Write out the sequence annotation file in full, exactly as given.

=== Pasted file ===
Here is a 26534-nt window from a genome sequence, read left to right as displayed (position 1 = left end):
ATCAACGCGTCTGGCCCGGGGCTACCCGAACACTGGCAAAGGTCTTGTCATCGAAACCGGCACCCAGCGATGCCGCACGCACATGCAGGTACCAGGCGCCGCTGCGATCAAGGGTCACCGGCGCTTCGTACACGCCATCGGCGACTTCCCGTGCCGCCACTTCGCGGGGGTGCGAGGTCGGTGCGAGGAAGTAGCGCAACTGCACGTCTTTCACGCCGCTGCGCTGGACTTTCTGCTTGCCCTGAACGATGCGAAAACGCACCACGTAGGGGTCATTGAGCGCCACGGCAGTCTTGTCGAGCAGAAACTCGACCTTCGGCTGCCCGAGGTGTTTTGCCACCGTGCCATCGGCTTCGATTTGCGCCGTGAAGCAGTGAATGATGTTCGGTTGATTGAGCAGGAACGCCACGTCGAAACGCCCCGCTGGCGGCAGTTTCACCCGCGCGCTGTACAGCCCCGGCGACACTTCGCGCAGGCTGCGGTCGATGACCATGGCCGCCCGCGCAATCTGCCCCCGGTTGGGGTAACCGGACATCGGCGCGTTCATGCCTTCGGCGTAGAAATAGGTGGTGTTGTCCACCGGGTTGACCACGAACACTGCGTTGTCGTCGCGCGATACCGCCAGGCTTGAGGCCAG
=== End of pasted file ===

Here is a 26534-nt window from a genome sequence, read left to right as displayed (position 1 = left end):
ATCAACGCGTCTGGCCCGGGGCTACCCGAACACTGGCAAAGGTCTTGTCATCGAAACCGGCACCCAGCGATGCCGCACGCACATGCAGGTACCAGGCGCCGCTGCGATCAAGGGTCACCGGCGCTTCGTACACGCCATCGGCGACTTCCCGTGCCGCCACTTCGCGGGGGTGCGAGGTCGGTGCGAGGAAGTAGCGCAACTGCACGTCTTTCACGCCGCTGCGCTGGACTTTCTGCTTGCCCTGAACGATGCGAAAACGCACCACGTAGGGGTCATTGAGCGCCACGGCAGTCTTGTCGAGCAGAAACTCGACCTTCGGCTGCCCGAGGTGTTTTGCCACCGTGCCATCGGCTTCGATTTGCGCCGTGAAGCAGTGAATGATGTTCGGTTGATTGAGCAGGAACGCCACGTCGAAACGCCCCGCTGGCGGCAGTTTCACCCGCGCGCTGTACAGCCCCGGCGACACTTCGCGCAGGCTGCGGTCGATGACCATGGCCGCCCGCGCAATCTGCCCCCGGTTGGGGTAACCGGACATCGGCGCGTTCATGCCTTCGGCGTAGAAATAGGTGGTGTTGTCCACCGGGTTGACCACGAACACTGCGTTGTCGTCGCGCGATACCGCCAGGCTTGAGGCCAG